This is key, we think. E.M.'s claim focuses on a responsibility of the state educational agency under IDEA: proper regulation of private schools to which local public-school districts will send students with disabilities. See 20 U.S.C. § 1412(a)(10)(B). If the Department fails to do this properly, it has directly breached one of its obligations under IDEA. In contrast, fiscal and administrative decisions may impact the education that a student receives under IDEA, but only indirectly; reallocating funds, for example, does not itself violate IDEA. The fact that E.M. challenges the way in which the Department performs one of its obligations as a state educational agency under IDEA demonstrates that E.M.'s claim falls within the ambit of § 1415.
The Department next relies on O'Bannon v. Town Court Nursing Center, 447 U.S. 773 (1980). In O'Bannon, federal and state regulators decided to end Medicare and Medicaid's relationship with a nursing home because it “no longer met the statutory and regulatory standards for skilled nursing facilities.” Id. at 775–76. Residents residing at the facility by virtue of Medicaid would have been forced to move to a different nursing home or else pay their own way. Id. at 776. The residents wanted a due process hearing before the relationship was discontinued and for Medicaid to continue to pay for their continued residence at the nursing home in the meantime. Id. at 777. The Supreme Court determined that the residents lacked “an interest in receiving benefits for care in a particular facility that entitles them, as a matter of constitutional law, to a hearing before the Government can decertify that facility.” Id. at 784. This was because Medicaid did not “confer a right to continued residence in the home of one's choice”; it only conferred “the right to choose among a range of qualified providers.” Id. at 785. Because the end of the relationship “does not reduce or terminate a patient's financial assistance, but merely requires him to use it for care at a different facility,” no due process interest was triggered. Id . at 785–86.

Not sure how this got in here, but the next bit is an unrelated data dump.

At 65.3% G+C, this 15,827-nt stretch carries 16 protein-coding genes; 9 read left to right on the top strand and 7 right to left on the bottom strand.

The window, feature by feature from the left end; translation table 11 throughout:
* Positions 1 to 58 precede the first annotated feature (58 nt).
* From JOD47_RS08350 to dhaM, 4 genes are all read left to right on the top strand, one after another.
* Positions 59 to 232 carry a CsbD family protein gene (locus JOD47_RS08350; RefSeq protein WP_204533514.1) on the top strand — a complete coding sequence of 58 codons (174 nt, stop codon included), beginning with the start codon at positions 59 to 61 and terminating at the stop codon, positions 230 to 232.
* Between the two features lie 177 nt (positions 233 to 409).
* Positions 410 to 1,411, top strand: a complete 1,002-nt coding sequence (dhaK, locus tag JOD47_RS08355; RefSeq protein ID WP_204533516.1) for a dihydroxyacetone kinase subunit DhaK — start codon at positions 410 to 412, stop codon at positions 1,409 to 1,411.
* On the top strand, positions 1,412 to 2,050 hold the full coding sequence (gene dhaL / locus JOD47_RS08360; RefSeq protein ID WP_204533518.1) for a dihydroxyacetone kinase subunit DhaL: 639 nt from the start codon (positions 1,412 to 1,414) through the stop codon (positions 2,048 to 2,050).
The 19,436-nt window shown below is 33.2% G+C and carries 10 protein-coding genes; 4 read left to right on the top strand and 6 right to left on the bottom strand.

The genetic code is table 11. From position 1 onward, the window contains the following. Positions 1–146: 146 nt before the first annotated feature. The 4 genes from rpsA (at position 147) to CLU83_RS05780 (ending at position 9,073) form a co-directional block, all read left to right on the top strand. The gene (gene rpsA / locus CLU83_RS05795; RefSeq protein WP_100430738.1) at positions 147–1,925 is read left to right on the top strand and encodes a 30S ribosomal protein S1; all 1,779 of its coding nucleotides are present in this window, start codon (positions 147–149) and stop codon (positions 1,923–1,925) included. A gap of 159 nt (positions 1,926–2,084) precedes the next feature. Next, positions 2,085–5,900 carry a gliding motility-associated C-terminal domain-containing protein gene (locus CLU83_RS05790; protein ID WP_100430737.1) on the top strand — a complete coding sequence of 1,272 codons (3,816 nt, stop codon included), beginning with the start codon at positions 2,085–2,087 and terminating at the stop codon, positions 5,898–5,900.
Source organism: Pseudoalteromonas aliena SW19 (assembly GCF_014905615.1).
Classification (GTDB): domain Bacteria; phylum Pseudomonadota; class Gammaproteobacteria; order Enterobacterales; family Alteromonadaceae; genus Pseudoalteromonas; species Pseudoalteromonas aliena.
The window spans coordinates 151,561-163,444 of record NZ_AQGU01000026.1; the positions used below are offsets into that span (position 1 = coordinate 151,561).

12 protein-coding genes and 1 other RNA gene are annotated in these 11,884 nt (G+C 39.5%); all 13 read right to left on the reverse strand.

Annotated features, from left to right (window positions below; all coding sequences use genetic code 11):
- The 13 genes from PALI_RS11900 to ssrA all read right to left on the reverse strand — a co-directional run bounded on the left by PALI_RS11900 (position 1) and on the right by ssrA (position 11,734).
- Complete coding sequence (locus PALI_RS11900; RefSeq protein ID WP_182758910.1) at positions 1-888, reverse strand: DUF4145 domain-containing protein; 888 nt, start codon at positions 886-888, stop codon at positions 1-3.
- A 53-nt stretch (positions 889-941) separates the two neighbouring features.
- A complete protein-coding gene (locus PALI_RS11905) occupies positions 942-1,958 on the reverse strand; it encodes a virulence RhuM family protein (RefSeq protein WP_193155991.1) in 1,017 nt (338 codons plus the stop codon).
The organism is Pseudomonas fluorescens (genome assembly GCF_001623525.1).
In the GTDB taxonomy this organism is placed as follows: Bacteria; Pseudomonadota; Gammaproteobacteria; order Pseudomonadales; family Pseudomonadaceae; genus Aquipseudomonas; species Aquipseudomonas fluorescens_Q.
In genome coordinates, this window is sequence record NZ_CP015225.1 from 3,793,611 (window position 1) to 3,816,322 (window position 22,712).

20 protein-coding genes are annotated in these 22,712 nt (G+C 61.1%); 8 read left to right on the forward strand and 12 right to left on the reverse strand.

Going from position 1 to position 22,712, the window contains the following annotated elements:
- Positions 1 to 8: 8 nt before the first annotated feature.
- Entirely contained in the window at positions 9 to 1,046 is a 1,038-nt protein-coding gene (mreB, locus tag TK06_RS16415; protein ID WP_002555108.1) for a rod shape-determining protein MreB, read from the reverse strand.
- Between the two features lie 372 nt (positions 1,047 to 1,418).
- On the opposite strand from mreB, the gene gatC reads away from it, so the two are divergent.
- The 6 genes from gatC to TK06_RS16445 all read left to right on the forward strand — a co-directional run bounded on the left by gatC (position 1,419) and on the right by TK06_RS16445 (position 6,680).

The fact that O'Bannon is a constitutional due process case is what distinguishes it from this one. The residents in O'Bannon were seeking to find an interest sufficient to trigger the protections of the Due Process Clause, and the Court concluded that no such interest existed. E.M. does not need the Due Process Clause of the Constitution to get an injunction here. If she can show that she has begun a “proceeding[ ] conducted pursuant to [§ 1415]” and that she faces a change in her “then-current educational placement,” IDEA grants her an injunction. O'Bannon does not help us determine whether the first of these requirements is met, which is what we consider here.